Solomon Passy: EU, NATO Need to Incorporate Macedonia
The West and the EU and NATO in particular must do their best to incorporate Macedonia, Bulgaria’s former Foreign Minister Solomon Passy has said.
“Currently, the East and the West are waging a battle for Macedonia, it’s not a battle involving Bulgaria and Albania as the Russian foreign minister has claimed,” Solomon Passy told state-run BNT TV channel on Tuesday.
Passy referred to recent comments by Russia’s Foreign Minister Sergey Lavrov who blamed the political crisis in Macedonia on ‘outside’ forces and asserted ideas of splitting Macedonia between Albania and Bulgaria have been floated. Lavrov’s assertion drew an angry response from Bulgaria’s Foreign Minister Daniel Mitov.
Bulgaria has no territorial claims to Macedonia as the Russian foreign minister had suggested, Passy said. He added Bulgaria has been adhering to this position for the past 25 years.
“It wasn’t a slip of the tongue, it was a very well considered statement and it’s not by chance he has thrown the ball into NATO’s court , saying that Bulgaria and Albania have allegedly been willing to split Macedonia”.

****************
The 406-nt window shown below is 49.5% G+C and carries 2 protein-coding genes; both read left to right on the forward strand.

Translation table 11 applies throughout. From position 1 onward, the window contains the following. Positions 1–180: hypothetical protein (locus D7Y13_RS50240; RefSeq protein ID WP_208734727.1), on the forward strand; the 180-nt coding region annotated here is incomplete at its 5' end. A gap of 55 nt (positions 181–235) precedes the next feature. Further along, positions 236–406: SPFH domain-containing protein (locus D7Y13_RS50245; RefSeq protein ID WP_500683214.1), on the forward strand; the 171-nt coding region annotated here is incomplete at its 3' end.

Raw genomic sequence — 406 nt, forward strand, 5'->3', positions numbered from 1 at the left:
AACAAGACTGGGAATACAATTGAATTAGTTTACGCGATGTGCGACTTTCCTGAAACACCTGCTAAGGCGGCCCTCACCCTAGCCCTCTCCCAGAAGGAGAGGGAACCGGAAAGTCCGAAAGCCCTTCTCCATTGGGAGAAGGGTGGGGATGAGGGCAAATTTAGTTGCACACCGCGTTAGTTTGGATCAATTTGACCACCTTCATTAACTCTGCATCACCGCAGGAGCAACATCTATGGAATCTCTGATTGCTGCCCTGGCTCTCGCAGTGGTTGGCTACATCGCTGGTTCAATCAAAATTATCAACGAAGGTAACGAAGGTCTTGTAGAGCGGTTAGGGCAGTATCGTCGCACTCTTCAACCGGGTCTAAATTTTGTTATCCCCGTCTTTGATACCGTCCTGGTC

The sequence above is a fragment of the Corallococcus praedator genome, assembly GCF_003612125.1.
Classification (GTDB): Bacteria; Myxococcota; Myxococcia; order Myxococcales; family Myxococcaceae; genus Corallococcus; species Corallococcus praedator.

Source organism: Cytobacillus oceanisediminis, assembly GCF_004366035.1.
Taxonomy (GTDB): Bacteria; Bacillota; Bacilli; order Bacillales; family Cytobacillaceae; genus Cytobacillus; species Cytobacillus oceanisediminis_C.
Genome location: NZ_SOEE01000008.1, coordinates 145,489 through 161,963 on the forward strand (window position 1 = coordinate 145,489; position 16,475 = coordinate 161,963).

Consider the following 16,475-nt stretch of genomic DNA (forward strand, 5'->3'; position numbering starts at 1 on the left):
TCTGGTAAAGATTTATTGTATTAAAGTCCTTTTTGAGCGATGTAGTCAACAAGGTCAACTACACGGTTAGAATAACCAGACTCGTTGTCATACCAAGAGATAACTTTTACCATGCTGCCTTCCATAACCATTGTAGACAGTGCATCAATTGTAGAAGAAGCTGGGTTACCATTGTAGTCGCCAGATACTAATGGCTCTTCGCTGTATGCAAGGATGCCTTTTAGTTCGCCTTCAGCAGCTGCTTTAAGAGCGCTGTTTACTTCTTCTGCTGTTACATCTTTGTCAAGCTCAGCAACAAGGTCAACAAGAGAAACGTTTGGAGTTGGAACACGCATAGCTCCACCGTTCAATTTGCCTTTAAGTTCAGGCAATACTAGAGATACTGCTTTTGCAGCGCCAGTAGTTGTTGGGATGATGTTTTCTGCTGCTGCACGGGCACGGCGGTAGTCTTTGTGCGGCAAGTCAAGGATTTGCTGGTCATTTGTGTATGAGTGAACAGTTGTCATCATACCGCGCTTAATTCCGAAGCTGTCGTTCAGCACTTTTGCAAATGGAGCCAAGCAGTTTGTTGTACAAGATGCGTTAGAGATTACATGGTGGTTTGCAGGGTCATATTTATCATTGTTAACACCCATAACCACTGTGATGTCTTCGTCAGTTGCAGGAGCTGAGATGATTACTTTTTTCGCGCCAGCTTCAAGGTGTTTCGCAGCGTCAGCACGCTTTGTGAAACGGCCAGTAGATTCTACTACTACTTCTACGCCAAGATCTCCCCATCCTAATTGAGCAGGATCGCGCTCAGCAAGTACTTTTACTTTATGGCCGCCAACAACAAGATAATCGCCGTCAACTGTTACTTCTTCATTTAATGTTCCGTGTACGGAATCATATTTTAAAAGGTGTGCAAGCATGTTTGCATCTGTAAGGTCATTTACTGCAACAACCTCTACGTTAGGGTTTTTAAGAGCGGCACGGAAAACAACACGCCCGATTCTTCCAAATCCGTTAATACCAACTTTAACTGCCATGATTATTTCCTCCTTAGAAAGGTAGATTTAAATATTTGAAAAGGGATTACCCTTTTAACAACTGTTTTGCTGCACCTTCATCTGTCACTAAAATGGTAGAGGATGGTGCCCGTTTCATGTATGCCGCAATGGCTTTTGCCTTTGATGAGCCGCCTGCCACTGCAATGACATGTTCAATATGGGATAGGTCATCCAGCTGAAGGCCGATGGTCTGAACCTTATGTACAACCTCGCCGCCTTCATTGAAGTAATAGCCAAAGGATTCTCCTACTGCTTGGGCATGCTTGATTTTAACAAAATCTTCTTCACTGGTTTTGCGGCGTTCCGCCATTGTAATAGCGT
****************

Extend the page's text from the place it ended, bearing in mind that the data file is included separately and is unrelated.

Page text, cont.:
Lavrov’s allegations shouldn’t be underestimated as they are part of the information war being waged at the moment, Passy opined.
Passy, who advised Macedonia’s Prime Minister Nikola Gruevski in 2007-2008 on the country’s bid to join NATO, added that all of Macedonia’s neighbours should do everything within their powers to help the country’s integration into the Euro-Atlantic bodies.
According to Passy, now Bulgaria doesn’t have the added political leverage it commanded in 2002-2003, when it was a member of the UN Security Council, and in 2004, when it chaired the OSCE.
Currently, Bulgaria can only contribute - jointly with its partners - to integrating Macedonia ‘’but we need to see good will being shown by Skopje as well’’, he said.
Passy welcomed the idea of establishing a grouping of the five southeast European states, which are members of both the EU and NATO (Bulgaria, Croatia, Greece, Romania and Slovenia) modelled after the Visegrad Four group in Central Europe (the Czech Republic, Hungary, Poland and Slovakia).
Setting up a ‘Balkan Visegrad’ group would enable its five member states to extract a very strong added value from the synergy of their membership of both the EU and NATO, Passy opined.
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